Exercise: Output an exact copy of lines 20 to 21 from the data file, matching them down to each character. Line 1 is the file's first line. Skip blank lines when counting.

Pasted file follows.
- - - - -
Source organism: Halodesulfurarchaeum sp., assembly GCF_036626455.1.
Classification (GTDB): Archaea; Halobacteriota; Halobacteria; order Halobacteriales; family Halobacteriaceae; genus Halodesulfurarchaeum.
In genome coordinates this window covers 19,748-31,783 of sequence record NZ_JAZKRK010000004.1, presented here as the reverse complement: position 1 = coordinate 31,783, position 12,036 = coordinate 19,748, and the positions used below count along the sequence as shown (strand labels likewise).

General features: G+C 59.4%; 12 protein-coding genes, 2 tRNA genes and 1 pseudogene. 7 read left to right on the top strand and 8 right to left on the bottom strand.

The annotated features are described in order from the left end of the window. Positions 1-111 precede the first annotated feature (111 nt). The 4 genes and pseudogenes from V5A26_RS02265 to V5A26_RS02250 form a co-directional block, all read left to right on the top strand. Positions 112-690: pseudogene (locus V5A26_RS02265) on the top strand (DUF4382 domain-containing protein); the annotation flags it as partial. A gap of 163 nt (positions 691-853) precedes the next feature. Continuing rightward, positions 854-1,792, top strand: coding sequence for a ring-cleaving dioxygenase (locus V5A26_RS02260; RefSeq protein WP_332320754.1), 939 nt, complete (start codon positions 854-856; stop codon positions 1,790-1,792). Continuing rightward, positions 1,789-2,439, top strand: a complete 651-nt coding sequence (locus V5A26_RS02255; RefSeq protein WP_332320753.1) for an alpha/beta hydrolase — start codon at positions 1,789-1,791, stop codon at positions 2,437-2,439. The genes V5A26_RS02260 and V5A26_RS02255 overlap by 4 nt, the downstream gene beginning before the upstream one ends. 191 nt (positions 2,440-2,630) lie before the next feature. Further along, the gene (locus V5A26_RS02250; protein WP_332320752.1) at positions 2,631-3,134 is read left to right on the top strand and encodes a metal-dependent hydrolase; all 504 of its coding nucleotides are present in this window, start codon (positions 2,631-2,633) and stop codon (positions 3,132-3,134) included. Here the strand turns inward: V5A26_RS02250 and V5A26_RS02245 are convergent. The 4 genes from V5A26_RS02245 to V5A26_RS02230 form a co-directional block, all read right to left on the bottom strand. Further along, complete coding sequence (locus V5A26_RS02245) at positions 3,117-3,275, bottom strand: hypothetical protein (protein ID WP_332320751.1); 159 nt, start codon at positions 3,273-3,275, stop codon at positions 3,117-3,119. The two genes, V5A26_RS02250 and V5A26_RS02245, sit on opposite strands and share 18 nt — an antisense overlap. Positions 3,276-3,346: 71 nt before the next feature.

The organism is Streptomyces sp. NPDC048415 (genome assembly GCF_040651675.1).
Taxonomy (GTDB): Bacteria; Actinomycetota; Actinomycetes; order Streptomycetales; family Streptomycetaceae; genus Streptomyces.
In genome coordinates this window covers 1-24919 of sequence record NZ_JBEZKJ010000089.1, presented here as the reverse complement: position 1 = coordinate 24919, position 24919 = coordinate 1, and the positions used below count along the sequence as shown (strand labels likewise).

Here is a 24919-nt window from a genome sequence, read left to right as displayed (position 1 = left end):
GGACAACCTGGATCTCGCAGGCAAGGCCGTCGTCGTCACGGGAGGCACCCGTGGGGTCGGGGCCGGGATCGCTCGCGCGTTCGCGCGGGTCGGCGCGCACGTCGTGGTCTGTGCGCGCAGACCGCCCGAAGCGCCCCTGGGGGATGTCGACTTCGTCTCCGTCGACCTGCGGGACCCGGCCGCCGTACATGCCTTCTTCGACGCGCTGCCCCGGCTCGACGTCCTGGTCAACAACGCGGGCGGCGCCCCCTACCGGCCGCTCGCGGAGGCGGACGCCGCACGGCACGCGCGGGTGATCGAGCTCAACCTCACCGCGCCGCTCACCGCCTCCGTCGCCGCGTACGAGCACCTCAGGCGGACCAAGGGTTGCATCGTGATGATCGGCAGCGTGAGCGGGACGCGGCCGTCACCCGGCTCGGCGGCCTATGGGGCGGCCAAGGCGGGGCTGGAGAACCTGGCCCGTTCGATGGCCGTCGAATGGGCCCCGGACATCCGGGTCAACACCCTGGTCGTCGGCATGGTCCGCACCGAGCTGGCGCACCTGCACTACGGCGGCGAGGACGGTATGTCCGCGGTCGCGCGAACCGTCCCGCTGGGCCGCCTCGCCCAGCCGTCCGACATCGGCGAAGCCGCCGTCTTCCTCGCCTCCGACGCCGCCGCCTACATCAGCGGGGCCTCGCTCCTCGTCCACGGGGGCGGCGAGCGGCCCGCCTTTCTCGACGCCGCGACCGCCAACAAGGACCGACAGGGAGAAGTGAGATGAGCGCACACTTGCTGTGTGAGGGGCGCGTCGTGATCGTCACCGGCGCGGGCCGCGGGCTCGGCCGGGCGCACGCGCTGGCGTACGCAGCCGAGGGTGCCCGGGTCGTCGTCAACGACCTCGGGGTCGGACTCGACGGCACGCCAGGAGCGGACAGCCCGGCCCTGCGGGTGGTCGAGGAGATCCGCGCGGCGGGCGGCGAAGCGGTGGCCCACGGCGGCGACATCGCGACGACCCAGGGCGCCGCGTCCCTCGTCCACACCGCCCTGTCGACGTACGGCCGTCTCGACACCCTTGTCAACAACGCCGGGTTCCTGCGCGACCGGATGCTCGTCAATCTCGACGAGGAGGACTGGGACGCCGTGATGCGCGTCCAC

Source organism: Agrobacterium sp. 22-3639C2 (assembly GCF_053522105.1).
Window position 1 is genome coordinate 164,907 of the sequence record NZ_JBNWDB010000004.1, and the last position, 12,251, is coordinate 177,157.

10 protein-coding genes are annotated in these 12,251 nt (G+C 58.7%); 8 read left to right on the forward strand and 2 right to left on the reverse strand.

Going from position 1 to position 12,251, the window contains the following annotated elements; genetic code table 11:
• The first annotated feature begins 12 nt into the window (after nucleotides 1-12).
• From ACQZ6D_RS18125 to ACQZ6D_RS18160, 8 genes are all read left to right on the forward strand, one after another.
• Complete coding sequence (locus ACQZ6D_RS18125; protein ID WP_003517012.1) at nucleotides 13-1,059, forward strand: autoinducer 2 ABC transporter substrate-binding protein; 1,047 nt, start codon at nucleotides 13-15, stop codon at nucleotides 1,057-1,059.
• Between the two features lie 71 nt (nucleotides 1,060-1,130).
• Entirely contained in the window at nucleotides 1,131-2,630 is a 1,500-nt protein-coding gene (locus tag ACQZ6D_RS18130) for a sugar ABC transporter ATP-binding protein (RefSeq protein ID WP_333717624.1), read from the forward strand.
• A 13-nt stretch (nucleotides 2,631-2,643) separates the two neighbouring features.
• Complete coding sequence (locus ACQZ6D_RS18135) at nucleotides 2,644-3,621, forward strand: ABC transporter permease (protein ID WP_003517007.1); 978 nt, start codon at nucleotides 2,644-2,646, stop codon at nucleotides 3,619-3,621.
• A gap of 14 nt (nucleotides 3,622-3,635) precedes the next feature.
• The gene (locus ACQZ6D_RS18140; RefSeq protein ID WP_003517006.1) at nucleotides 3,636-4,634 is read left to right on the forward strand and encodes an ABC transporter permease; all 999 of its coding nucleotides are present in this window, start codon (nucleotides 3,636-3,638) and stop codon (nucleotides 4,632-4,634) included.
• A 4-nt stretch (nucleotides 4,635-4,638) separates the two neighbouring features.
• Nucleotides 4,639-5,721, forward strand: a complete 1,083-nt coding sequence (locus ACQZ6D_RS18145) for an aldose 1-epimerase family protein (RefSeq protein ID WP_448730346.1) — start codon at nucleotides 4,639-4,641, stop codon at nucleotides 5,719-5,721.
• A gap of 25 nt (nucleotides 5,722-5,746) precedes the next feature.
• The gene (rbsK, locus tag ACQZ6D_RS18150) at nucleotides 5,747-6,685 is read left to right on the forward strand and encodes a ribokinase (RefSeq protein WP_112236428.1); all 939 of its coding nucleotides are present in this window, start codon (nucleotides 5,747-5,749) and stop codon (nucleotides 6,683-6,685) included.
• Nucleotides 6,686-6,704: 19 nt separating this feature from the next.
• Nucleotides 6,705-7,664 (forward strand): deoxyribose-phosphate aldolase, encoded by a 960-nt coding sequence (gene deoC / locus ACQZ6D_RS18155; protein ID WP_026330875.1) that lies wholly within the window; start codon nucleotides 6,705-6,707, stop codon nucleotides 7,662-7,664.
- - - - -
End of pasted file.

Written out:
• A 13-nt stretch (nucleotides 2,631-2,643) separates the two neighbouring features.
• Complete coding sequence (locus ACQZ6D_RS18135) at nucleotides 2,644-3,621, forward strand: ABC transporter permease (protein ID WP_003517007.1); 978 nt, start codon at nucleotides 2,644-2,646, stop codon at nucleotides 3,619-3,621.